LITTLE LEAGUE SOFTBALL, 10C Georgia gets its first win in the Southeastern Regional Tournament, beating Alabama.
Sports Editor Daniel Shirley | email@example.com | (478) 744-4227
Sunday July 29, 2012
Minor sharp in win over Phillies Bill Shanks
Braves trying to avoid Teixeira repeat
ive years ago, the Atlanta Braves took a gamble. They needed another bat in the lineup, and Texas made first baseman Mark Teixeira available. Scott Thorman had failed at first base after Atlanta traded away Adam LaRoche. The Braves had tried catcher Jarrod Saltalamacchia at first, but it was obvious he was a catcher playing first base. So the Braves traded five young prospects to the Rangers for Teixeira and left-handed reliever Ron Mahay. Teixeira had the rest of 2007 and all of 2008 left on his contract. The Braves hoped Teixeira, who played college ball at Georgia Tech, would want to stay in Atlanta and sign a long-term contract. But that never happened. Teixeira put up good numbers, but the Braves struggled. They tried to get him to resign, but Teixeira was looking for a landmark contract, so he was traded away for two players who are since long gone. Four of the five players who were traded to Texas have turned out pretty good. Shortstop Elvis Andrus is a twotime All-Star. Neftali Feliz became the Rangers’ closer and helped them make two straight World Series trips. And Matt Harrison is having one of the best seasons for any pitcher in the AL this season. Saltalamacchia was also in the deal. He has moved on to Boston, and ‘Salty’ is finally turning the corner with a great season for the Red Sox. So the Braves went for it in 2007, and it backfired. They did not make the playoffs with Teixeira in the lineup. They did not re-sign Teixeira, and most of the players they traded for him have turned out to be pretty good players. That trade almost has become a moniker for teams that want a lot in return for a player who will soon be a free agent. For instance, when Miami put starter Josh Johnson on the trade market last week, word got out that the Marlins wanted a “Teixeira-like return” for their ace pitcher. Four days ago, I wrote the Braves didn’t need to panic. I thought they were about to do that if they had traded Randall Delgado, who has made 17 starts this season, to the Chicago Cubs for Ryan Dempster. The Chicago right-hander is a rental, as his contract is up at the end of this season. The 35-year-old Dempster blocked the trade, and thankfully Delgado is still with the Braves. On Friday, the Braves lost out on another available pitcher, when Milwaukee traded Zack Greinke to the Los Angeles Angels. Greinke will be a free agent this fall, right when he turns 29. SEE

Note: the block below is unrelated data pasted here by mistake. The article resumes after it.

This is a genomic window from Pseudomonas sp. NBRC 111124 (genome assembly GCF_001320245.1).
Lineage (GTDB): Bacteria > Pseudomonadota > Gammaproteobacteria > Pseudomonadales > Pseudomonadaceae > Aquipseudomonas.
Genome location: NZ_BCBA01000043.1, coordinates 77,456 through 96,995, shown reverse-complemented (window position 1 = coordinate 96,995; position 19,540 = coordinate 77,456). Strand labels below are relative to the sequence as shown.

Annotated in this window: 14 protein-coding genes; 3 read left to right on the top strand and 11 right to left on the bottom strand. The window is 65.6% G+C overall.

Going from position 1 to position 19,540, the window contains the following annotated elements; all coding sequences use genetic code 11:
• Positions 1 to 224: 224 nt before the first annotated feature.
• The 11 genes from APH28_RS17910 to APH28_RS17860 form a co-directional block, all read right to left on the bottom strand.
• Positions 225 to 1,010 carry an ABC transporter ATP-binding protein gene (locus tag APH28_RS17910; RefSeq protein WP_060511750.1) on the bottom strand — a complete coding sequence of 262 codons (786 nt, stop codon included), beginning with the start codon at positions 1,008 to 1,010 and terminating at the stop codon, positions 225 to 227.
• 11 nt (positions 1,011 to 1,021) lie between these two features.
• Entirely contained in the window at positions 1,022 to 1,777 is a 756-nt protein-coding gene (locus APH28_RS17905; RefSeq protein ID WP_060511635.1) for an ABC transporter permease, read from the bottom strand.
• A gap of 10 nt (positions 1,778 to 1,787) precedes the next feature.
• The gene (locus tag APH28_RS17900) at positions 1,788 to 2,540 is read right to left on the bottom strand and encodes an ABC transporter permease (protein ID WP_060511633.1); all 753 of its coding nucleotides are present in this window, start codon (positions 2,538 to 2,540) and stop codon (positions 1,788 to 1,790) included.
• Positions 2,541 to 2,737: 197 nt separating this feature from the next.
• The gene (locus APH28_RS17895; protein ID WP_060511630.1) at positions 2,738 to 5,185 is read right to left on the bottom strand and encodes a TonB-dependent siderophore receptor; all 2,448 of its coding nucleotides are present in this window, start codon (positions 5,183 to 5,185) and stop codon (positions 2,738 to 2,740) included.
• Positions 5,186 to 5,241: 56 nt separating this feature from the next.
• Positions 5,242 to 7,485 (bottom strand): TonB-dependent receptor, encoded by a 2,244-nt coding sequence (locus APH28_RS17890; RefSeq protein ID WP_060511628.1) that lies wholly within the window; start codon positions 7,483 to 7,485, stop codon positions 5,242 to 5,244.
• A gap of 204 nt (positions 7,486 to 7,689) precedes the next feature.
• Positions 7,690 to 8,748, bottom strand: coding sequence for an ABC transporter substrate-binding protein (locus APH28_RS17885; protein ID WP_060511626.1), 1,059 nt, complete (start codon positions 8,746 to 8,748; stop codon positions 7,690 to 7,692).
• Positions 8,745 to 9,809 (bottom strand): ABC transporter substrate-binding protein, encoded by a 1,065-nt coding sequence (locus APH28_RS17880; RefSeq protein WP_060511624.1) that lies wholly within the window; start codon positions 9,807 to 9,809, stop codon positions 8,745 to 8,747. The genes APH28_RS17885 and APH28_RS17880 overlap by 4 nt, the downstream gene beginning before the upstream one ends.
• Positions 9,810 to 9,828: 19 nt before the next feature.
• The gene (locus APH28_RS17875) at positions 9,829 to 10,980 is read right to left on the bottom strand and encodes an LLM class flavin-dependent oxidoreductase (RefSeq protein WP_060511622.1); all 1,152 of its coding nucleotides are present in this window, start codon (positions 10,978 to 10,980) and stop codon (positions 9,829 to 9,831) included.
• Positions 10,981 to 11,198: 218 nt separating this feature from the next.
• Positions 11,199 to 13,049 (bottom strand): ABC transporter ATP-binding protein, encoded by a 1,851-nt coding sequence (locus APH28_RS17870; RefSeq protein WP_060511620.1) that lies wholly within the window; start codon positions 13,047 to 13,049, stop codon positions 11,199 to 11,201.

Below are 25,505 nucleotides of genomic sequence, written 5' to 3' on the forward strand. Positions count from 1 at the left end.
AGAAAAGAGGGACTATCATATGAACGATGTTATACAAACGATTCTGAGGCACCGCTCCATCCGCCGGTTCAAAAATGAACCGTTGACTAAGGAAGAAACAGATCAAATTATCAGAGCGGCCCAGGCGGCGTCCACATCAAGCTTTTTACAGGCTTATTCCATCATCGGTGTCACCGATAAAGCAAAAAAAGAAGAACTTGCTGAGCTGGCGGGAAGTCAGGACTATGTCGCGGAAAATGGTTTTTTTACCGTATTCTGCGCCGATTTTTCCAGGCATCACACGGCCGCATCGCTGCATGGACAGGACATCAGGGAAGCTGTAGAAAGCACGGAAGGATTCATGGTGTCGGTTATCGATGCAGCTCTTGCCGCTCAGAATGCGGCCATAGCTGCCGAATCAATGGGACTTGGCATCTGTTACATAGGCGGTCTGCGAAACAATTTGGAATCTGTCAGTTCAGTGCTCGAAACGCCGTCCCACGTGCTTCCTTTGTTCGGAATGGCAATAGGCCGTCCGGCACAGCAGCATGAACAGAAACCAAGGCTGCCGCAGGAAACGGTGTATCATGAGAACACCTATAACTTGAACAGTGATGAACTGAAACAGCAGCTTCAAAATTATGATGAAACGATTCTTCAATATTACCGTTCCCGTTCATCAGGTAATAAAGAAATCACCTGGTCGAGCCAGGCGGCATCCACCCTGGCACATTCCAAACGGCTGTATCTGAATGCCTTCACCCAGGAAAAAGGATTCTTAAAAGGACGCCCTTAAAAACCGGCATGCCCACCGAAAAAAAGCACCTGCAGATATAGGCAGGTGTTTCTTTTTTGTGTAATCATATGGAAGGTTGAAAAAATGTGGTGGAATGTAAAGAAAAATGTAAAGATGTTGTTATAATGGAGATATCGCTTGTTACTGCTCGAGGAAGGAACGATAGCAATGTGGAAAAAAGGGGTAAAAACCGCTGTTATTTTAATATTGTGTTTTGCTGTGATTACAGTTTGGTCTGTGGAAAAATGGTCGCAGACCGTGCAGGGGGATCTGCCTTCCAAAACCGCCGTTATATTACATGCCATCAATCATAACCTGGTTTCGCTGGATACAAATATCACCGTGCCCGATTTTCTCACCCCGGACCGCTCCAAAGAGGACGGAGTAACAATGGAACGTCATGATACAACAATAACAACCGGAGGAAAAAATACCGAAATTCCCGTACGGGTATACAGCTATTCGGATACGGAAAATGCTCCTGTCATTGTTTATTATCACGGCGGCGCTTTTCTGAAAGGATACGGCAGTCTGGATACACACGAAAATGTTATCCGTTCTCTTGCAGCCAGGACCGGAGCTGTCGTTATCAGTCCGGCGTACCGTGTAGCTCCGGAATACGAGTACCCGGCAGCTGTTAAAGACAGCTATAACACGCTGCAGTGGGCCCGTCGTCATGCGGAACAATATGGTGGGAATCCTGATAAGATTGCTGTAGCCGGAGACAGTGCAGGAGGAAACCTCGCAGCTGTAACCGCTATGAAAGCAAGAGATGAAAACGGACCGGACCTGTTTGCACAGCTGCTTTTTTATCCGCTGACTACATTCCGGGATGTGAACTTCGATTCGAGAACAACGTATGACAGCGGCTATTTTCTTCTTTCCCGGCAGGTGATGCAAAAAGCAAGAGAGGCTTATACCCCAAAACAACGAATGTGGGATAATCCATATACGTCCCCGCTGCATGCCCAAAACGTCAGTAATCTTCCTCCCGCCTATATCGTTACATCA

By CHARLES ODUM
eight innings. His nine strikeouts matched his season high. He retired the final 13 batters he faced. The Phillies’ only run came on Chase Utley’s homer in the fourth. Kimbrel pitched a perfect ninth for his 30th save. Utley was caught looking at Kimbrel’s 99 mph fastball for a strike to end the game. The Braves, who lost 12 of 18
AP Sports Writer